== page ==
Art-Making vs. Motherhood, and Other Creative Conundrums

Is your child eating croutons for breakfast while you finish a piece? Are you selling belongings on eBay to pay for art materials? Working artists talk about how they make a living

After Sharon Louden graduated with an M.F.A. from Yale in 1991, she moved to Brooklyn, took a job as an administrative assistant, and found herself buried under debt and struggling to make rent, with no time for her art. She longed for professional advice, but her peers were no help. “Artists weren’t sharing much back then,” she recalls. “Nobody was talking about money, for example, and even now, so many art-school graduates have these ideas about how working artists make a living that are very, very far from the reality.”

Determined to foster a different experience for future generations of artists, Louden has spent the ensuing years encouraging discourse about living and working in the art world. She currently teaches at the New York Academy of Art, where she organizes the Professional Practice Series of lectures and panels. And now she has compiled essays and interviews from 40 artists who speak candidly about the logistics of their lives, in Living and Sustaining a Creative Life, published by Intellect Books.

Contributions range from predictable to shocking, in-control to overwhelmed. Some artists have full-time jobs; many are parents. Missouri photographer Julie Blackmon, known for surreal tableaux that parody domestic life, admits that she has yet to learn how to balance her passion for art making and motherhood. “When your own kid is telling you he thinks maybe he should go to the dentist, or that he had to eat croutons for breakfast because he couldn’t find anything else,” she writes, “I know I’ve gone too far.”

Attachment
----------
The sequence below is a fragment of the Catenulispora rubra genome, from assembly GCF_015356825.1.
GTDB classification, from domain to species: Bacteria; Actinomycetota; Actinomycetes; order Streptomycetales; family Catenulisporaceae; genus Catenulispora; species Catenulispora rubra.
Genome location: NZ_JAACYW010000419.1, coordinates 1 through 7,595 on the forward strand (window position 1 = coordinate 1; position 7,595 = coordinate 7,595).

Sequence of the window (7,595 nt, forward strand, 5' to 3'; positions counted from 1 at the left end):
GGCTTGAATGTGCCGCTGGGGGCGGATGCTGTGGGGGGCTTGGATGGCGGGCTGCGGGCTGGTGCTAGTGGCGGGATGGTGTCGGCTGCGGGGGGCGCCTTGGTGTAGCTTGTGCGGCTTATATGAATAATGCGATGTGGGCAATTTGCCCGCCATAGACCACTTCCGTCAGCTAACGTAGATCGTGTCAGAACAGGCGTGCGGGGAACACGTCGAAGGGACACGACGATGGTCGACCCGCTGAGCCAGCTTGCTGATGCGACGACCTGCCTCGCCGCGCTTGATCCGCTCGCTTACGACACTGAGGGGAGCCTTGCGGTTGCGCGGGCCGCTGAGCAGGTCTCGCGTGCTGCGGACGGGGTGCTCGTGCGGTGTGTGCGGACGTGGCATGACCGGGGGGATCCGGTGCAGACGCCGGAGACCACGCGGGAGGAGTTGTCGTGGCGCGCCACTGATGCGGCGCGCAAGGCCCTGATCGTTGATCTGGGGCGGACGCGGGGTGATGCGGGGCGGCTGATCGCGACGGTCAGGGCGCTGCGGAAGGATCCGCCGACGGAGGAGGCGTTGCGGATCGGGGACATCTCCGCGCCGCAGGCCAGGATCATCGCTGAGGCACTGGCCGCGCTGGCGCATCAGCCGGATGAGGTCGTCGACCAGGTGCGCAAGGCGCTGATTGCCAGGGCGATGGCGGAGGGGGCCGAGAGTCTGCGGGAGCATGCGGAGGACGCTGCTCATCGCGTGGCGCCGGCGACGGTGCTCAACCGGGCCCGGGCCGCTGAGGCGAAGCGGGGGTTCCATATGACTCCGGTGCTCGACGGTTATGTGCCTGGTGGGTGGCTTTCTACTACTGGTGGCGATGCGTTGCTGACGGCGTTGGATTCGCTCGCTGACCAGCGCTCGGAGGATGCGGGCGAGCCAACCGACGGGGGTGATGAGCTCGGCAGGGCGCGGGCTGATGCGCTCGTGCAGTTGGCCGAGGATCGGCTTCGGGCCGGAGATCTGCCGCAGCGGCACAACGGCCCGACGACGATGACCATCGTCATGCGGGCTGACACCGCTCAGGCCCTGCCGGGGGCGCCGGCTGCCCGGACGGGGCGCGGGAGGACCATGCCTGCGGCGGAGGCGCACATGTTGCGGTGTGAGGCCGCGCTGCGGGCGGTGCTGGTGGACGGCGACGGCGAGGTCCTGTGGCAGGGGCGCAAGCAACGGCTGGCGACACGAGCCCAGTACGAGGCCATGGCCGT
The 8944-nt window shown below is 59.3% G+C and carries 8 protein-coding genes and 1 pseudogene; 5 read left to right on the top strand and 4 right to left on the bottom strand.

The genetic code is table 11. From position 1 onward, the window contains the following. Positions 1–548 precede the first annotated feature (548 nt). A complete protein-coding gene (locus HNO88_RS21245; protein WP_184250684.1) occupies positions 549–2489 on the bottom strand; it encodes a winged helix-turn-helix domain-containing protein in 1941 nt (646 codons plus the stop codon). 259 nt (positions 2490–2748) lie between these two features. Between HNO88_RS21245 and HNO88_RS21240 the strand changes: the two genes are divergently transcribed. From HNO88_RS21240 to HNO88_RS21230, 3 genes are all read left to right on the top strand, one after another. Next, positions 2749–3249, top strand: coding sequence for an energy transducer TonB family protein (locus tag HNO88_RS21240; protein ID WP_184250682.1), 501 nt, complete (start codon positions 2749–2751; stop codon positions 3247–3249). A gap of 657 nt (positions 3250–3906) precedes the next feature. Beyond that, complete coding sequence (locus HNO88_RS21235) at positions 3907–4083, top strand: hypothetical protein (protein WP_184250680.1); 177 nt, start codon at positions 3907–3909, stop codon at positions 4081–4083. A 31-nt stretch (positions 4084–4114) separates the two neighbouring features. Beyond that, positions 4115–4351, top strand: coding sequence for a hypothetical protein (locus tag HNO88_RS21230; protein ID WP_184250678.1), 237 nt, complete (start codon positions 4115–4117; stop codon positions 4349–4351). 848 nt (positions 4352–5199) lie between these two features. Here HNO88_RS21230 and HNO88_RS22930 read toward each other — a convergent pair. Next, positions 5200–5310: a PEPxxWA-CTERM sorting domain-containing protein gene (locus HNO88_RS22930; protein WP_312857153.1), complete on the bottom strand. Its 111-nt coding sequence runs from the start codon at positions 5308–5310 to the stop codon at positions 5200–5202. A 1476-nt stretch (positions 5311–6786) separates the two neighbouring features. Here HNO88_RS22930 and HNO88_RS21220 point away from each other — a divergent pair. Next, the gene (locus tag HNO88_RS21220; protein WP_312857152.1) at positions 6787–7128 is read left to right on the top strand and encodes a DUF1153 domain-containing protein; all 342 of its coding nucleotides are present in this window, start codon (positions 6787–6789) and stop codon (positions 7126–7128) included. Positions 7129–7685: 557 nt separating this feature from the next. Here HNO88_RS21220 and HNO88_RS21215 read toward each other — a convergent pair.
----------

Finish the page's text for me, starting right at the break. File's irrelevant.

The Power of Now, 2008, by Julie Blackmon, who writes about the difficulty of juggling her photography and her son’s eating habits. COURTESY THE ARTIST

The Power of Now, 2008, by Julie Blackmon, who writes about the difficulty of juggling her photography and her son’s eating habits.


Of course, a lot of creative types support themselves by teaching, but the education sector is not for everybody. New York artist Erik Hanson, for one, says that he has “paid the rent in a variety of ways,” from working for the Census Bureau and selling items on eBay to “being a foot model (don’t ask).” Others, like George Stoll and Will Cotton—who signed on with Mary Boone Gallery in 1999 and has since created an album cover and a music video for Katy Perry—are able to support themselves entirely through their artwork. Still, even a seemingly established art career, Cotton insists, is as temporary as anything. “It’s just very up and down,” he tells Louden. “There are good months and bad—still.”

Ultimately, Louden hopes her book will debunk a few misconceptions about the lives of artists. “If you were working a day job in the past, you were considered a failure as an artist,” she says. “That’s no more. An artist is an artist is an artist. And part of being a writer or an artist or a dancer is that we already have the gift of entrepreneurialism. So if we can share our stories and break down that guard and that insecurity, then maybe we can make some good things happen for ourselves.”

A version of this story originally appeared in the May 2014 issue of ARTnews on page 30 under the title “Croutons for Breakfast.”

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